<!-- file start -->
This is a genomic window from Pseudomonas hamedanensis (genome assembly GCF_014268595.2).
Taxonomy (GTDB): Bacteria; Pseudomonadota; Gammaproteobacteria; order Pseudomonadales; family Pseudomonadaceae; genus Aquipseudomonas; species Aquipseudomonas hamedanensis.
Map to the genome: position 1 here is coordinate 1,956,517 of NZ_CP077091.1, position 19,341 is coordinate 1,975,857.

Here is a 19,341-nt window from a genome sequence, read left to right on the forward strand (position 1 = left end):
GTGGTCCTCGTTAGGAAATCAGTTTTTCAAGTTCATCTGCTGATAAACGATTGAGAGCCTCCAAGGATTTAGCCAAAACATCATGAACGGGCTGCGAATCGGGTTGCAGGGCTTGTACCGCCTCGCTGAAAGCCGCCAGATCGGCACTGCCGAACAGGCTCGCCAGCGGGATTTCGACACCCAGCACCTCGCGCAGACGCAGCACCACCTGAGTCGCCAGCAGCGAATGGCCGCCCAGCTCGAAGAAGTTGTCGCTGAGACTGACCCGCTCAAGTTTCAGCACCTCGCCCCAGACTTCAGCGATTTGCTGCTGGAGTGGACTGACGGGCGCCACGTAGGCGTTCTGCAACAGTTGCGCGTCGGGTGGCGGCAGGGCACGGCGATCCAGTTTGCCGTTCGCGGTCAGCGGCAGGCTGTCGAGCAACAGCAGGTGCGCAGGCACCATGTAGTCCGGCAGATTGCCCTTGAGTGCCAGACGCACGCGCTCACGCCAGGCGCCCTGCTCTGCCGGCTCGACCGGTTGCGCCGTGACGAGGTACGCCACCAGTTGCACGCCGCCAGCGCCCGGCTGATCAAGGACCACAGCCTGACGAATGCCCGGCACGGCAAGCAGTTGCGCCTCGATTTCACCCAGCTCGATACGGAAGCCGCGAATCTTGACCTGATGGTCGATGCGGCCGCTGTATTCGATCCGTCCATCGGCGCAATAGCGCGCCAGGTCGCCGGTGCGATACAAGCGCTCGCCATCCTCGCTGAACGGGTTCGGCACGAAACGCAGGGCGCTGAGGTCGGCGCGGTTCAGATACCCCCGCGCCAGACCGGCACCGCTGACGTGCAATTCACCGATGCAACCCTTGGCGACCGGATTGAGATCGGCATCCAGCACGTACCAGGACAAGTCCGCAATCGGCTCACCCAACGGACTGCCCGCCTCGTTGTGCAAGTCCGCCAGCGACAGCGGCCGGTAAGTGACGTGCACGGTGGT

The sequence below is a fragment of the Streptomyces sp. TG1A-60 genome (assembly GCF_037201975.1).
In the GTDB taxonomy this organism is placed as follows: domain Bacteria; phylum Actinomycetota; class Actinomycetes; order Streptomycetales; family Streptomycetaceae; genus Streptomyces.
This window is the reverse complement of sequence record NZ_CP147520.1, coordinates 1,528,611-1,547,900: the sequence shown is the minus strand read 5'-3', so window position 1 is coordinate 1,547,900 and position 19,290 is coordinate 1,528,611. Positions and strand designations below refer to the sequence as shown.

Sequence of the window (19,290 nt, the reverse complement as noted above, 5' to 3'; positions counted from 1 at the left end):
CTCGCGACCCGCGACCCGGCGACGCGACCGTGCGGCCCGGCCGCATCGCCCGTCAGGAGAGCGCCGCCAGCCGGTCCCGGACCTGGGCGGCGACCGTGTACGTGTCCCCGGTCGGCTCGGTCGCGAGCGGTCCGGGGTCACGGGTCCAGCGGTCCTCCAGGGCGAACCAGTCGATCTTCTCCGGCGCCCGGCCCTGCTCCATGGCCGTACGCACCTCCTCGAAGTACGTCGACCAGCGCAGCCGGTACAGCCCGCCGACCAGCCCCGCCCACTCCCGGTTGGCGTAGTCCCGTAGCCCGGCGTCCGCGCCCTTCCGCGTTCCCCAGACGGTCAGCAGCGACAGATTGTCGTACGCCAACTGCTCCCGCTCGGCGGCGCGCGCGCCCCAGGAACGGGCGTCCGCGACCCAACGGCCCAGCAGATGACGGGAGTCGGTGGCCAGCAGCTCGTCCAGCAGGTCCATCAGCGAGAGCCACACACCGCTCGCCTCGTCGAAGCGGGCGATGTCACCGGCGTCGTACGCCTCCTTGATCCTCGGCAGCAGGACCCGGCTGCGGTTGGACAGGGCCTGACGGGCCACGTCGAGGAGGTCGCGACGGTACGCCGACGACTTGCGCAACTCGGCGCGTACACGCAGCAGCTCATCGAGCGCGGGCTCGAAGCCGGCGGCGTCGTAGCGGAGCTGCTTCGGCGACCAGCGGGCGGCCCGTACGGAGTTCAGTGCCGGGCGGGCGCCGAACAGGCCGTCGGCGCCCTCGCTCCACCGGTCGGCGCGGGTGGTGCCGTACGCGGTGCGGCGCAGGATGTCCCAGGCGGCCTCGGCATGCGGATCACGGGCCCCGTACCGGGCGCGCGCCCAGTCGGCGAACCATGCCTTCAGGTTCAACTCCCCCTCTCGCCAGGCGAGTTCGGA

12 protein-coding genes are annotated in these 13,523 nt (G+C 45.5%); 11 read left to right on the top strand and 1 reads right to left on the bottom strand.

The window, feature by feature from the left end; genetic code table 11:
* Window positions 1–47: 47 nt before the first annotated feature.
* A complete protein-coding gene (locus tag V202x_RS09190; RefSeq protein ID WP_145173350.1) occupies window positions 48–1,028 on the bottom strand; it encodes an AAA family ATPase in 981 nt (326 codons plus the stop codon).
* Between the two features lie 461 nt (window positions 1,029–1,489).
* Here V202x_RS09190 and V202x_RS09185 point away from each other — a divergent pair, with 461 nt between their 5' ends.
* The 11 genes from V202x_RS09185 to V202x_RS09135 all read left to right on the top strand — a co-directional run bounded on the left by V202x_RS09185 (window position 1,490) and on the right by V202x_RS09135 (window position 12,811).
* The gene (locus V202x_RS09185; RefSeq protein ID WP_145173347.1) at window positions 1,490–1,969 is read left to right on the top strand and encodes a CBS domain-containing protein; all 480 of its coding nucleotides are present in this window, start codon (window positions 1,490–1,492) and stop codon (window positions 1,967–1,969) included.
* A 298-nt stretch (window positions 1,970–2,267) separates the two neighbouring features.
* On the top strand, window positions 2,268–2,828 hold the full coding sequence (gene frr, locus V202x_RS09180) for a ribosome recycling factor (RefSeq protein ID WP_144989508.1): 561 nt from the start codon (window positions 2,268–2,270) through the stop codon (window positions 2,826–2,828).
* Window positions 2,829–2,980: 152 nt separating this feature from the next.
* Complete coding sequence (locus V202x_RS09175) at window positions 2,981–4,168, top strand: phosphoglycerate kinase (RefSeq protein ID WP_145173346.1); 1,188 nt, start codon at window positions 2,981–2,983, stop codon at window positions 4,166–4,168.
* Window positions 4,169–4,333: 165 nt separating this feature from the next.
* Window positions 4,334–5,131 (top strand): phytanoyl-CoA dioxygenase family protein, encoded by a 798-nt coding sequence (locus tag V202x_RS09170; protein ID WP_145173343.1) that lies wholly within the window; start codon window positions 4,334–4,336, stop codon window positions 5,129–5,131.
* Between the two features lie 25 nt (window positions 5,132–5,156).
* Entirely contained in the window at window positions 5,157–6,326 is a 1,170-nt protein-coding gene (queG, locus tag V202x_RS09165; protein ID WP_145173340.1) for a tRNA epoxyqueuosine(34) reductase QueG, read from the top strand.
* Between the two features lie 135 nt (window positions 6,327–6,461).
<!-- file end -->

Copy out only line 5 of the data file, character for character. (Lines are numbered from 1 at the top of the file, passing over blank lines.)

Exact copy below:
GTGGTCCTCGTTAGGAAATCAGTTTTTCAAGTTCATCTGCTGATAAACGATTGAGAGCCTCCAAGGATTTAGCCAAAACATCATGAACGGGCTGCGAATCGGGTTGCAGGGCTTGTACCGCCTCGCTGAAAGCCGCCAGATCGGCACTGCCGAACAGGCTCGCCAGCGGGATTTCGACACCCAGCACCTCGCGCAGACGCAGCACCACCTGAGTCGCCAGCAGCGAATGGCCGCCCAGCTCGAAGAAGTTGTCGCTGAGACTGACCCGCTCAAGTTTCAGCACCTCGCCCCAGACTTCAGCGATTTGCTGCTGGAGTGGACTGACGGGCGCCACGTAGGCGTTCTGCAACAGTTGCGCGTCGGGTGGCGGCAGGGCACGGCGATCCAGTTTGCCGTTCGCGGTCAGCGGCAGGCTGTCGAGCAACAGCAGGTGCGCAGGCACCATGTAGTCCGGCAGATTGCCCTTGAGTGCCAGACGCACGCGCTCACGCCAGGCGCCCTGCTCTGCCGGCTCGACCGGTTGCGCCGTGACGAGGTACGCCACCAGTTGCACGCCGCCAGCGCCCGGCTGATCAAGGACCACAGCCTGACGAATGCCCGGCACGGCAAGCAGTTGCGCCTCGATTTCACCCAGCTCGATACGGAAGCCGCGAATCTTGACCTGATGGTCGATGCGGCCGCTGTATTCGATCCGTCCATCGGCGCAATAGCGCGCCAGGTCGCCGGTGCGATACAAGCGCTCGCCATCCTCGCTGAACGGGTTCGGCACGAAACGCAGGGCGCTGAGGTCGGCGCGGTTCAGATACCCCCGCGCCAGACCGGCACCGCTGACGTGCAATTCACCGATGCAACCCTTGGCGACCGGATTGAGATCGGCATCCAGCACGTACCAGGACAAGTCCGCAATCGGCTCACCCAACGGACTGCCCGCCTCGTTGTGCAAGTCCGCCAGCGACAGCGGCCGGTAAGTGACGTGCACGGTGGT